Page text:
Bees, Honey and Beneficial Insects
Anxious about the contents of your honey jar? Source a local beekeeper and support good, clean, fair, local honey.
Every morning I can sit on the back deck of my home eating breakfast knowing the spoonful of honey I enjoy on my cereal comes from the bees I can see buzzing around the avocado trees. A few years ago I was thrilled to discover Paul Wood from Brisbane Backyard Bees was one of my ‘local producers’ and I can buy honey direct from a neighbour at a very reasonable price. Of course, there is an added bonus, and key factor in this beneficial relationship, the bees help to pollinate our fruit trees and flowering plants – and they do this for free!
Honey fraud in Australia is a food security risk to Australian honey that is ‘purest in the world’.
An estimated 65 per cent of agriculture depends on pollination by honey bees.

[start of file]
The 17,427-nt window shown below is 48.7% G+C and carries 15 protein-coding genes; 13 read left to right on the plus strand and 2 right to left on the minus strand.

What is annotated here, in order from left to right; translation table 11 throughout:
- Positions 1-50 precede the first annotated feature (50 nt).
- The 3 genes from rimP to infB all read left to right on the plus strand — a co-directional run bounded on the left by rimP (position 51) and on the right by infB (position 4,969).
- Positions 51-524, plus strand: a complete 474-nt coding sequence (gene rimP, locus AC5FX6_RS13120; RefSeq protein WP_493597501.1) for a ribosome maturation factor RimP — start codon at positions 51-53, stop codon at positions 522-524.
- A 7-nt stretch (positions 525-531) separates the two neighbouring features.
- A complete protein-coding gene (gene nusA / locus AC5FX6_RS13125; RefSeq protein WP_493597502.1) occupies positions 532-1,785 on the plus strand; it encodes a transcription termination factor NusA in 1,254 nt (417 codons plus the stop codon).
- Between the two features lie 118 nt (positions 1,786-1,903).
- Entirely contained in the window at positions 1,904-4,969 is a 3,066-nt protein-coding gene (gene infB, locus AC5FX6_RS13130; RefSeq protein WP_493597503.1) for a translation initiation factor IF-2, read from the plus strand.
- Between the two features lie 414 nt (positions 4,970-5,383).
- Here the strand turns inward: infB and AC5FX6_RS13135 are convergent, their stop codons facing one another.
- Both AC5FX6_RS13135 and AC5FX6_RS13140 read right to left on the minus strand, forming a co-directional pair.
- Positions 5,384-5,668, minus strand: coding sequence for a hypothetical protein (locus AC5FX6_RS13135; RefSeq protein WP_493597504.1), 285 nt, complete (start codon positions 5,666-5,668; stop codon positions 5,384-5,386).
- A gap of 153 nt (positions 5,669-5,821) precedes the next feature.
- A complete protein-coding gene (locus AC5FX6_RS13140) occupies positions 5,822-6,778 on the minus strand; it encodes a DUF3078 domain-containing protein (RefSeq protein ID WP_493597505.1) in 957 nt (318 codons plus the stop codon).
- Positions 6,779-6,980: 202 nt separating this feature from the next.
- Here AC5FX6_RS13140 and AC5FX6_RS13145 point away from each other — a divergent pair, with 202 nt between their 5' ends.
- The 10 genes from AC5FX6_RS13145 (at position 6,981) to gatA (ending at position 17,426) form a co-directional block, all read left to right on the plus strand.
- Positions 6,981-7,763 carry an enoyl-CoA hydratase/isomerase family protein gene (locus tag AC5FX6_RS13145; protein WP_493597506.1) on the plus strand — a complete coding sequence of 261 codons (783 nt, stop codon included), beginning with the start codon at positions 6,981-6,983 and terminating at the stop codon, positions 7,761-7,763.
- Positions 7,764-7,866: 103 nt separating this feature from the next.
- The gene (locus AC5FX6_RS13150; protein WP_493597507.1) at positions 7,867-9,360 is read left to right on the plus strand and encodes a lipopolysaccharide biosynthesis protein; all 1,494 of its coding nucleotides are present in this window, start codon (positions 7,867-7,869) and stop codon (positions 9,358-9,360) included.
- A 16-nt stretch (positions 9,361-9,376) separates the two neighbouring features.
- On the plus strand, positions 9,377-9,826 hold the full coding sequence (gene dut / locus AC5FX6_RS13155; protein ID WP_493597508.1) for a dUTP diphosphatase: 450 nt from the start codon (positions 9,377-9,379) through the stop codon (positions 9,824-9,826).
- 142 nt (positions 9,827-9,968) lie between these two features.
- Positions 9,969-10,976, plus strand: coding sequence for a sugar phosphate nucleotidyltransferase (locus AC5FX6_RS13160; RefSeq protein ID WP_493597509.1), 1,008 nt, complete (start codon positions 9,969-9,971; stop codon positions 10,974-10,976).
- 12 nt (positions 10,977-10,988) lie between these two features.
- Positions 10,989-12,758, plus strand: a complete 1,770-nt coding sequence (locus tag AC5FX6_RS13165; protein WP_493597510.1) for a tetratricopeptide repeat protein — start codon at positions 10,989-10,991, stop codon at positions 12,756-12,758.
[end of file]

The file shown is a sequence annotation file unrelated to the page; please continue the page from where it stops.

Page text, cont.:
Slow Food has long promoted a clean agricultural system that protects the landscape, does not harm the environment and preserves biodiversity: the ideal kind of agriculture for the well-being of bee colonies.
Come along and be part of the conversation.
Date: Thursday November 8th
Time: 6.45-9.30 pm
Venue: Jubilee Hall, 180 Jubilee terrace, Bardon
Guest speakers Paul Wood from Brisbane Backyard Bees (SFB Snail of Approval recipient) and Abigail Makim who is an agricultural scientist with a particular interest in the role of beneficial insects in food production.
Supper will be served with a selection of wines. Menu
Cost: $35 members $45 non members
RSVP: 5th November, 2018 to email@example.com
Bookings are essential and pre-payment is necessary.
Payment: Please pay Slow Food Brisbane: Bendigo Bank: Acct: 144743507 BSB: 633 000 and include your name in the reference field.